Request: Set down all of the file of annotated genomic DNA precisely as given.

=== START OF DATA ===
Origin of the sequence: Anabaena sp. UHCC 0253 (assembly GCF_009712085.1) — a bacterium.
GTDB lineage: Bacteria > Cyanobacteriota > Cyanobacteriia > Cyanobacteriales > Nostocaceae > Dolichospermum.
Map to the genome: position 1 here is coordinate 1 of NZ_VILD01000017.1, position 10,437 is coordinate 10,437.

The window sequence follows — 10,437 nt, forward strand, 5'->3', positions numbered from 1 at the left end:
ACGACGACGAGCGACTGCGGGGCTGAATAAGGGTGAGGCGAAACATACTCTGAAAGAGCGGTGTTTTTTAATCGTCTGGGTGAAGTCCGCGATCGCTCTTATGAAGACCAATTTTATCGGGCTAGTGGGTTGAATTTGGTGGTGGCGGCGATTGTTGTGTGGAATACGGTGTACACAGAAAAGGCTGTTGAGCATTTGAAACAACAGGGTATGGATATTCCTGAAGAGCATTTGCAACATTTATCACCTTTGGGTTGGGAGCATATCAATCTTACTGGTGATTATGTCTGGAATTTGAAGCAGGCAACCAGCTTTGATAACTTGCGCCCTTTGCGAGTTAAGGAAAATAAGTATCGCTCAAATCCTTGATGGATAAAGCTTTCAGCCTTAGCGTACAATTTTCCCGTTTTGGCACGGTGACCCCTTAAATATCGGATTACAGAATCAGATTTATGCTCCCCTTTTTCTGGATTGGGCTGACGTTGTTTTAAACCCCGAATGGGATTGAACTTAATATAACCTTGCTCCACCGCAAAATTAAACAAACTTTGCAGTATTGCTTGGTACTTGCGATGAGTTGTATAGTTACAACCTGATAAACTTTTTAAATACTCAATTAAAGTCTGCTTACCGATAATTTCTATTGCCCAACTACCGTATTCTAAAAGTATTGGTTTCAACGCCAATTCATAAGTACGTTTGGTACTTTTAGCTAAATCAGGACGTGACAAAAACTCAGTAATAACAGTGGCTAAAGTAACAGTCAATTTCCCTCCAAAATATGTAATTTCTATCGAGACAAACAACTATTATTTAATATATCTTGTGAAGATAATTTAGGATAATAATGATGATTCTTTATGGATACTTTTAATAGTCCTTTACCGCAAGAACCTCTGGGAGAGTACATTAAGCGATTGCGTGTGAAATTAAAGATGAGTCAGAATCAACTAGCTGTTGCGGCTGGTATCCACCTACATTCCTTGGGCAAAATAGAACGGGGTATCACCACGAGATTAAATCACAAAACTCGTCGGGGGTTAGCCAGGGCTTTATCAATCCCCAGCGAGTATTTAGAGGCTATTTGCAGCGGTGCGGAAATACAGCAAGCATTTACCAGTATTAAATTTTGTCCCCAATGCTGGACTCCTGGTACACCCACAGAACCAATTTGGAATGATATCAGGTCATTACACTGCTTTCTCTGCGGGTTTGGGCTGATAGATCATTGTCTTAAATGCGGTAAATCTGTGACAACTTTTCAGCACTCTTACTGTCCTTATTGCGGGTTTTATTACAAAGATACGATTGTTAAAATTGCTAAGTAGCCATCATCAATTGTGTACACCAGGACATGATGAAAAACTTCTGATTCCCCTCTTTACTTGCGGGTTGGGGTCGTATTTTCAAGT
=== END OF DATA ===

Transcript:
Origin of the sequence: Anabaena sp. UHCC 0253 (assembly GCF_009712085.1) — a bacterium.
GTDB lineage: Bacteria > Cyanobacteriota > Cyanobacteriia > Cyanobacteriales > Nostocaceae > Dolichospermum.
Map to the genome: position 1 here is coordinate 1 of NZ_VILD01000017.1, position 10,437 is coordinate 10,437.

The window sequence follows — 10,437 nt, forward strand, 5'->3', positions numbered from 1 at the left end:
ACGACGACGAGCGACTGCGGGGCTGAATAAGGGTGAGGCGAAACATACTCTGAAAGAGCGGTGTTTTTTAATCGTCTGGGTGAAGTCCGCGATCGCTCTTATGAAGACCAATTTTATCGGGCTAGTGGGTTGAATTTGGTGGTGGCGGCGATTGTTGTGTGGAATACGGTGTACACAGAAAAGGCTGTTGAGCATTTGAAACAACAGGGTATGGATATTCCTGAAGAGCATTTGCAACATTTATCACCTTTGGGTTGGGAGCATATCAATCTTACTGGTGATTATGTCTGGAATTTGAAGCAGGCAACCAGCTTTGATAACTTGCGCCCTTTGCGAGTTAAGGAAAATAAGTATCGCTCAAATCCTTGATGGATAAAGCTTTCAGCCTTAGCGTACAATTTTCCCGTTTTGGCACGGTGACCCCTTAAATATCGGATTACAGAATCAGATTTATGCTCCCCTTTTTCTGGATTGGGCTGACGTTGTTTTAAACCCCGAATGGGATTGAACTTAATATAACCTTGCTCCACCGCAAAATTAAACAAACTTTGCAGTATTGCTTGGTACTTGCGATGAGTTGTATAGTTACAACCTGATAAACTTTTTAAATACTCAATTAAAGTCTGCTTACCGATAATTTCTATTGCCCAACTACCGTATTCTAAAAGTATTGGTTTCAACGCCAATTCATAAGTACGTTTGGTACTTTTAGCTAAATCAGGACGTGACAAAAACTCAGTAATAACAGTGGCTAAAGTAACAGTCAATTTCCCTCCAAAATATGTAATTTCTATCGAGACAAACAACTATTATTTAATATATCTTGTGAAGATAATTTAGGATAATAATGATGATTCTTTATGGATACTTTTAATAGTCCTTTACCGCAAGAACCTCTGGGAGAGTACATTAAGCGATTGCGTGTGAAATTAAAGATGAGTCAGAATCAACTAGCTGTTGCGGCTGGTATCCACCTACATTCCTTGGGCAAAATAGAACGGGGTATCACCACGAGATTAAATCACAAAACTCGTCGGGGGTTAGCCAGGGCTTTATCAATCCCCAGCGAGTATTTAGAGGCTATTTGCAGCGGTGCGGAAATACAGCAAGCATTTACCAGTATTAAATTTTGTCCCCAATGCTGGACTCCTGGTACACCCACAGAACCAATTTGGAATGATATCAGGTCATTACACTGCTTTCTCTGCGGGTTTGGGCTGATAGATCATTGTCTTAAATGCGGTAAATCTGTGACAACTTTTCAGCACTCTTACTGTCCTTATTGCGGGTTTTATTACAAAGATACGATTGTTAAAATTGCTAAGTAGCCATCATCAATTGTGTACACCAGGACATGATGAAAAACTTCTGATTCCCCTCTTTACTTGCGGGTTGGGGTCGTATTTTCAAGT